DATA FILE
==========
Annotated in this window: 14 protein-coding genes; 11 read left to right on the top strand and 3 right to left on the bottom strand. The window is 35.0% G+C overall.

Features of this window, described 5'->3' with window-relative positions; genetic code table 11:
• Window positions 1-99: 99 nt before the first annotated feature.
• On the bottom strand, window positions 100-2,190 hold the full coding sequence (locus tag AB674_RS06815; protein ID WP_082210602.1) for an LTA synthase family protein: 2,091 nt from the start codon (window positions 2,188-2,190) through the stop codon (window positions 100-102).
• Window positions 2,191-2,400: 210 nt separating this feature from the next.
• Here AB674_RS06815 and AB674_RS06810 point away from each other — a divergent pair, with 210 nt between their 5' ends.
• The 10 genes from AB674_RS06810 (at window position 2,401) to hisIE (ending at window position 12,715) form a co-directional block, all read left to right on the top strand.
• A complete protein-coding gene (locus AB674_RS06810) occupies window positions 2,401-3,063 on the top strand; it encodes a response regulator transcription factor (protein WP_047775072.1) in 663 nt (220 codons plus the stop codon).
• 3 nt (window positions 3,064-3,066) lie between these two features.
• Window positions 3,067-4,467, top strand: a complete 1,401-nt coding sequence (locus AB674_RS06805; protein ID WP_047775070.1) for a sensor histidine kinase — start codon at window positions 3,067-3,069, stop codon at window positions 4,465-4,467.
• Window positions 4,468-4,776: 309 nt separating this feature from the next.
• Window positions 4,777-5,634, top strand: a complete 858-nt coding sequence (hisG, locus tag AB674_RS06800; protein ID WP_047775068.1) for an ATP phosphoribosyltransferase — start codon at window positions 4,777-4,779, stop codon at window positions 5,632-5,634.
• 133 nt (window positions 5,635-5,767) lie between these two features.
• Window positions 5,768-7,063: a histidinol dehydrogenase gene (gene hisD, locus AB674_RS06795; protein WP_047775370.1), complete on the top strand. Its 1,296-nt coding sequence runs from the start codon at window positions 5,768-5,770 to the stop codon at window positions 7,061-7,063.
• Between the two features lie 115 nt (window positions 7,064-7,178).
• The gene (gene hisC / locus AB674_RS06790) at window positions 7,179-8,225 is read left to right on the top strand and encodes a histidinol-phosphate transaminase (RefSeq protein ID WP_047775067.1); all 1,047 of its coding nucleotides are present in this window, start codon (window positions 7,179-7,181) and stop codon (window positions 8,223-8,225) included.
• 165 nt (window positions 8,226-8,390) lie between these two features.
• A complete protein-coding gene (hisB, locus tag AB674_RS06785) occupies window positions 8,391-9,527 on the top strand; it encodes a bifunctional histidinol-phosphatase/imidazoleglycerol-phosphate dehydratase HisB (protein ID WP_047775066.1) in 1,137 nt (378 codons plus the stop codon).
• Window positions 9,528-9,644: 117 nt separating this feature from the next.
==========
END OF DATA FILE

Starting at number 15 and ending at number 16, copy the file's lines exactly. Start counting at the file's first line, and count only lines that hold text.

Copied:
• Between the two features lie 115 nt (window positions 7,064-7,178).
• The gene (gene hisC / locus AB674_RS06790) at window positions 7,179-8,225 is read left to right on the top strand and encodes a histidinol-phosphate transaminase (RefSeq protein ID WP_047775067.1); all 1,047 of its coding nucleotides are present in this window, start codon (window positions 7,179-7,181) and stop codon (window positions 8,223-8,225) included.